9. Mike Ditka- TE, Pittsburgh

Ditka played for the University of Pittsburgh from 1958-1960. He started all 3 seasons and is widely considered one of the best tight ends in college football history. In addition to playing tight end, he also served as the team’s punter. He led the team in receiving in all three of his seasons with them, and was a first team selection on the College Football All-America Team in his senior year. In 1986, he was enshrined in the College Football Hall of Fame.

10. Eric Dickerson- RB, SMU

Initially, he shared carries with Craig James and Charles Waggoner, all three blue-chip recruits in 1979. Waggoner got hurt returning a kickoff their freshmen season, so Dickerson and James led SMU’s “Pony Express system”, a system that neither Dickerson nor James liked at first. However, Dickerson started to like the system and his stats reflected the success he had with it as he gained 4,450 yards on 790 carries to break Earl Campbell’s Southwest Conference record for yards and attempts. His 48 career touchdowns tied Doak Walker’s SMU total for career scoring. In his senior year, despite splitting time with James, Dickerson finished third in the Heisman Trophy voting. He was also a First-team All-American in 1982 and a Second-team All-American in 1981.

What do you think?  Did we miss anyone? Is someone on the list that shouldn’t be?  Let us know with a comment below.

Written by MiamiXCanes and BigHungry702, edited by 2ToN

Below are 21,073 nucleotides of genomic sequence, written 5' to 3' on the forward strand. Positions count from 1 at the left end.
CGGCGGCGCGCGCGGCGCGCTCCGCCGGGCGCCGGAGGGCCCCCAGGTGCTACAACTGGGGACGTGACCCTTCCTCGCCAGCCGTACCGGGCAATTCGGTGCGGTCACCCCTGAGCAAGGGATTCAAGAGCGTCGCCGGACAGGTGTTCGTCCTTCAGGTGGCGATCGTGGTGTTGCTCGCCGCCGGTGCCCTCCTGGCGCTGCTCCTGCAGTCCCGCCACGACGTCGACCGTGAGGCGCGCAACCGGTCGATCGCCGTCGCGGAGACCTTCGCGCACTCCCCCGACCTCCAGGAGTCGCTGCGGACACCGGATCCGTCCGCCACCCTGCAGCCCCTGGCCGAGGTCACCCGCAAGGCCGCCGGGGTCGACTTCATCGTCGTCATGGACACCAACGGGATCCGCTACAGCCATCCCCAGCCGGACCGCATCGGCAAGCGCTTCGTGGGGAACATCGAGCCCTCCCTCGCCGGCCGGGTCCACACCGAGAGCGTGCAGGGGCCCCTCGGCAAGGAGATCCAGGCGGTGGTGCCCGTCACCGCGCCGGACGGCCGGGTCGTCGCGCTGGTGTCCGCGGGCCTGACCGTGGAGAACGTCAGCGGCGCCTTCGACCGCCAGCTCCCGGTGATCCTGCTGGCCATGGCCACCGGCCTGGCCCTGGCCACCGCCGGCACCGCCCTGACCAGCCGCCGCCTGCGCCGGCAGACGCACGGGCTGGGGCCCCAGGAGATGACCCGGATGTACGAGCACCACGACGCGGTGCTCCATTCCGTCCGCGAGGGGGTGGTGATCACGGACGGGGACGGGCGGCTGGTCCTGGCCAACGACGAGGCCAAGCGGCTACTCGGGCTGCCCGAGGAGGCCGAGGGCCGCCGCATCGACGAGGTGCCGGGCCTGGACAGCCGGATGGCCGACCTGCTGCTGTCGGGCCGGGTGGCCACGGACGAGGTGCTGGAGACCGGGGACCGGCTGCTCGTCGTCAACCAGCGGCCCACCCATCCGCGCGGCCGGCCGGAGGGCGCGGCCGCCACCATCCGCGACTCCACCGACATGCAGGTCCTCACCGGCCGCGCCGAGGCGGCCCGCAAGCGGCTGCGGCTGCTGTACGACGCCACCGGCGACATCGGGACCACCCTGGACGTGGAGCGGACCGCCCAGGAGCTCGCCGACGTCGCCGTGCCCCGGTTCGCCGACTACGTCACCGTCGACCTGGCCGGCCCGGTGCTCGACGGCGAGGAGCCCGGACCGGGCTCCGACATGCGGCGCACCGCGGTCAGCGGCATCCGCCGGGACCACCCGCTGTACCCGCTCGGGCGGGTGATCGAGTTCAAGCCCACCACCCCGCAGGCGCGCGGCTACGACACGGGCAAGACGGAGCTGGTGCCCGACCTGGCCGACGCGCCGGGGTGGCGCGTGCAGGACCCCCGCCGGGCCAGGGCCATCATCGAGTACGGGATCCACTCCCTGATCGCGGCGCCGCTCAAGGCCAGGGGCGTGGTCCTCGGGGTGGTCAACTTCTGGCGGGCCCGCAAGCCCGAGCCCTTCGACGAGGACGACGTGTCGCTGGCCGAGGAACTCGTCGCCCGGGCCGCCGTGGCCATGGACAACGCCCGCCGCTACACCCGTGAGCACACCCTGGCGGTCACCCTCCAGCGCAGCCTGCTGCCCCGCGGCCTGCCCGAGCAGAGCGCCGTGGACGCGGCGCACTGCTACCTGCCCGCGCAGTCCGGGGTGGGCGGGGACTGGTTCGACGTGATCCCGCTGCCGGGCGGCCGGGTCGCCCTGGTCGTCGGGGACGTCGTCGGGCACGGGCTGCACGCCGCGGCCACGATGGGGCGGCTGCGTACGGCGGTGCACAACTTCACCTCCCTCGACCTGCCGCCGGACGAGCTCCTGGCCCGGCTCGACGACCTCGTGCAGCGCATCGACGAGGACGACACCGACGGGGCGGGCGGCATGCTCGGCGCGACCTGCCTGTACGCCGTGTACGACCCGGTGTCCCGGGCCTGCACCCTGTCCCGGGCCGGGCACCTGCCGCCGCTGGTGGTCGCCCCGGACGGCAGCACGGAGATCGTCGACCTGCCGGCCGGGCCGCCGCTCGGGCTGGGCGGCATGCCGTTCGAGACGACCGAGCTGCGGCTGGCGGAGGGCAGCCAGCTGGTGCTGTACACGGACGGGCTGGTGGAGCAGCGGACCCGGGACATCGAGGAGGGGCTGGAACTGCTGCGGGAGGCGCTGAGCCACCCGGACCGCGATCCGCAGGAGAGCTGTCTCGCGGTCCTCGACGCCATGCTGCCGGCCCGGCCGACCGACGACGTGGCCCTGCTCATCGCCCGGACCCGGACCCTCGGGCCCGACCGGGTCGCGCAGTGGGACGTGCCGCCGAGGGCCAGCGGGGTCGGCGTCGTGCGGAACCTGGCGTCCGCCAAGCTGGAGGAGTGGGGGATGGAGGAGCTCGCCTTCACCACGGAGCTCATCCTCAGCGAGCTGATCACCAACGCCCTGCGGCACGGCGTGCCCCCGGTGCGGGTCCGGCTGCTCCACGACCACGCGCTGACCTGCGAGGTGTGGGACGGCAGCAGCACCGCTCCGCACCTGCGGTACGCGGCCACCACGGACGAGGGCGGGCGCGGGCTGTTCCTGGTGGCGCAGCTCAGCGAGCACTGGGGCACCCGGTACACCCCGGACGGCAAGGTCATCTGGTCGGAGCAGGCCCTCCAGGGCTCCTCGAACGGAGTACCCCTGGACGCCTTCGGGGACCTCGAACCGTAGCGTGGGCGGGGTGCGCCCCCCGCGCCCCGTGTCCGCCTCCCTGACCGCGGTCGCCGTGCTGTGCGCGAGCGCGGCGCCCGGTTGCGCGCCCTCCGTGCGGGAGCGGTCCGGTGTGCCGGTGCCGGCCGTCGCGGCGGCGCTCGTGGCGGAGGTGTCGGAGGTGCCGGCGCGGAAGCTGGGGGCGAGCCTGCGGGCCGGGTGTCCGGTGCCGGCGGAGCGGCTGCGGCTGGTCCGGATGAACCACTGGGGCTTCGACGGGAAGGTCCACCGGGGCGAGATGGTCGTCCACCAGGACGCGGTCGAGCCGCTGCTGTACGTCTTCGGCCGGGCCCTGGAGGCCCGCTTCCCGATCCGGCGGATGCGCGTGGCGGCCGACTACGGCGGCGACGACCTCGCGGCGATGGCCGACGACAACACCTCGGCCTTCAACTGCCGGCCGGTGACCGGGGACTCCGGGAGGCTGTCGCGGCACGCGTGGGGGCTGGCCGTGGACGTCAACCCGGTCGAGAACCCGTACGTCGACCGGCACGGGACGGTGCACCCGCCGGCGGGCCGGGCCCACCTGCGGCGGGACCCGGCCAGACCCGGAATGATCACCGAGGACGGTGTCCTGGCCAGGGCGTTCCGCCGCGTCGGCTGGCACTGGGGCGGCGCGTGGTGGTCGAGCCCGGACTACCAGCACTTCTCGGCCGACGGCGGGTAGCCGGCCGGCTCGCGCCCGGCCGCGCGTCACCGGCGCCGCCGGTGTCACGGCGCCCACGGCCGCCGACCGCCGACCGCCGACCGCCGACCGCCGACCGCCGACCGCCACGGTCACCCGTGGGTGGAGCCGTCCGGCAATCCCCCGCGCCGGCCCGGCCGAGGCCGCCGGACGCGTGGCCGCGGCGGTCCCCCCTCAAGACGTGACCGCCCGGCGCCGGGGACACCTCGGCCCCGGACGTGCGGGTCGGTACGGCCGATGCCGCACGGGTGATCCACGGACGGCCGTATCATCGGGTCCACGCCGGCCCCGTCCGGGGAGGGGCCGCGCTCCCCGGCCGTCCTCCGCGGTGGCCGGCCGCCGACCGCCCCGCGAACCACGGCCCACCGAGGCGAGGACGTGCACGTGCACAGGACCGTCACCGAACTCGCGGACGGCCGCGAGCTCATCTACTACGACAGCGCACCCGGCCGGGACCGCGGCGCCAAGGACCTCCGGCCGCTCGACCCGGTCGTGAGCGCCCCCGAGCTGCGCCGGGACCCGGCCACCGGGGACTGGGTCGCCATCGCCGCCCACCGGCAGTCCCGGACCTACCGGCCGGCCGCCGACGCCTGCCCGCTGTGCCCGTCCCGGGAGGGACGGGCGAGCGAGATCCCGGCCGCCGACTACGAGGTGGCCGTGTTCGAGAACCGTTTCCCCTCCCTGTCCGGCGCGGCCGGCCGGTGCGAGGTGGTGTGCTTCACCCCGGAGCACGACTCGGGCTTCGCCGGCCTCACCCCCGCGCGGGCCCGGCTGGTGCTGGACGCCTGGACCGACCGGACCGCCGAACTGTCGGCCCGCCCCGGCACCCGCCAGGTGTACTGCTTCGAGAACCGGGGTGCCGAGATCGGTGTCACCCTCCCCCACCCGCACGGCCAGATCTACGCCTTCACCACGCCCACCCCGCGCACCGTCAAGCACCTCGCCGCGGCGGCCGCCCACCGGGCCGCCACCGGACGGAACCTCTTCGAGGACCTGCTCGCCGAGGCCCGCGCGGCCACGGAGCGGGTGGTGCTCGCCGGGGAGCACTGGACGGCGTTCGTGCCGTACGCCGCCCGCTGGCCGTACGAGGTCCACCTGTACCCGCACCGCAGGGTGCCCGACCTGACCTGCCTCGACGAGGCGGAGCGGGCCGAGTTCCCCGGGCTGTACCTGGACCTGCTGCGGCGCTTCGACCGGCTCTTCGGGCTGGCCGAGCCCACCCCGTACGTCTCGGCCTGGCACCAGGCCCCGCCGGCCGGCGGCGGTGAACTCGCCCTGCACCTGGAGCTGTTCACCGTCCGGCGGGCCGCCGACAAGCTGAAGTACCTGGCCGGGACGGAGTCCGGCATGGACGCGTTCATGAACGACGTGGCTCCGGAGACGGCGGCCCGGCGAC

Leave a comment

    1. seriously! reed and woodson! defensive players get no love! last i heard "defense wins championships"

      at least this bum didnt put tebow or vince young in the top 10 like the rest of the lists ive seen

  1. Very cool article. Thats tough breaking it down to 10 players but you guys did a great job.

  2. I dont think Desmond Howard should not be in there. Tim Tebow deserves it more than him, I’m from Ann Arbor and I still dont think that Desmond should be in there. He was great, but not top 10. Tebow’s credentials dont lie.

  3. Desmond Howard might have been a stretch to go on this list, but i am not sold on tebow replacing him

  4. Charles Woodson for Desmond Howard and I’m fine with the list

  5. Howard set or tied five NCAA and 12 Michigan records. ho wmany records did tebow break? not 5 of them and not 12 school records

  6. Where the hell is Bo Jackson, Jim Brown, or hell Ernie Davis?

  7. Ernie Davis belongs on this list in my opinion. At least somewhere.

  8. archie at third i dont know but i am bias .but bravo guys spot on